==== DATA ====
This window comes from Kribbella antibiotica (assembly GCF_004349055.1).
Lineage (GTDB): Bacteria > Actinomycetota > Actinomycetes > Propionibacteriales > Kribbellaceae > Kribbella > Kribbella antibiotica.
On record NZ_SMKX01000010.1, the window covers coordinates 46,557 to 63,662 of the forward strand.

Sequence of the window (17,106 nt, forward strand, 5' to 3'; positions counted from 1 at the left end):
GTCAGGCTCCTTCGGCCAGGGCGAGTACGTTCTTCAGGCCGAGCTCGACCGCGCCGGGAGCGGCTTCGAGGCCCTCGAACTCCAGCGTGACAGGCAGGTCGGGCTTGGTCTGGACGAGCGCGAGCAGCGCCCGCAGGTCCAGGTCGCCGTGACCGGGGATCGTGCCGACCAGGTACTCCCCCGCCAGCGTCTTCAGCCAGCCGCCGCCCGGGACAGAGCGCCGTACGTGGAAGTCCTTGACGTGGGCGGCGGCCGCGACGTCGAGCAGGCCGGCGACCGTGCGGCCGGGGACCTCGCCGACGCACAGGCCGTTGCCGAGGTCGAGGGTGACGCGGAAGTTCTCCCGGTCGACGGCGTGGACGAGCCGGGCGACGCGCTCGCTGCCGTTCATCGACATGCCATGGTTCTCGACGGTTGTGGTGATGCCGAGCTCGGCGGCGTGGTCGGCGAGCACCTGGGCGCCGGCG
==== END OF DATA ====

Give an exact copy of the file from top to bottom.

This window comes from Kribbella antibiotica (assembly GCF_004349055.1).
Lineage (GTDB): Bacteria > Actinomycetota > Actinomycetes > Propionibacteriales > Kribbellaceae > Kribbella > Kribbella antibiotica.
On record NZ_SMKX01000010.1, the window covers coordinates 46,557 to 63,662 of the forward strand.

Sequence of the window (17,106 nt, forward strand, 5' to 3'; positions counted from 1 at the left end):
GTCAGGCTCCTTCGGCCAGGGCGAGTACGTTCTTCAGGCCGAGCTCGACCGCGCCGGGAGCGGCTTCGAGGCCCTCGAACTCCAGCGTGACAGGCAGGTCGGGCTTGGTCTGGACGAGCGCGAGCAGCGCCCGCAGGTCCAGGTCGCCGTGACCGGGGATCGTGCCGACCAGGTACTCCCCCGCCAGCGTCTTCAGCCAGCCGCCGCCCGGGACAGAGCGCCGTACGTGGAAGTCCTTGACGTGGGCGGCGGCCGCGACGTCGAGCAGGCCGGCGACCGTGCGGCCGGGGACCTCGCCGACGCACAGGCCGTTGCCGAGGTCGAGGGTGACGCGGAAGTTCTCCCGGTCGACGGCGTGGACGAGCCGGGCGACGCGCTCGCTGCCGTTCATCGACATGCCATGGTTCTCGACGGTTGTGGTGATGCCGAGCTCGGCGGCGTGGTCGGCGAGCACCTGGGCGCCGGCG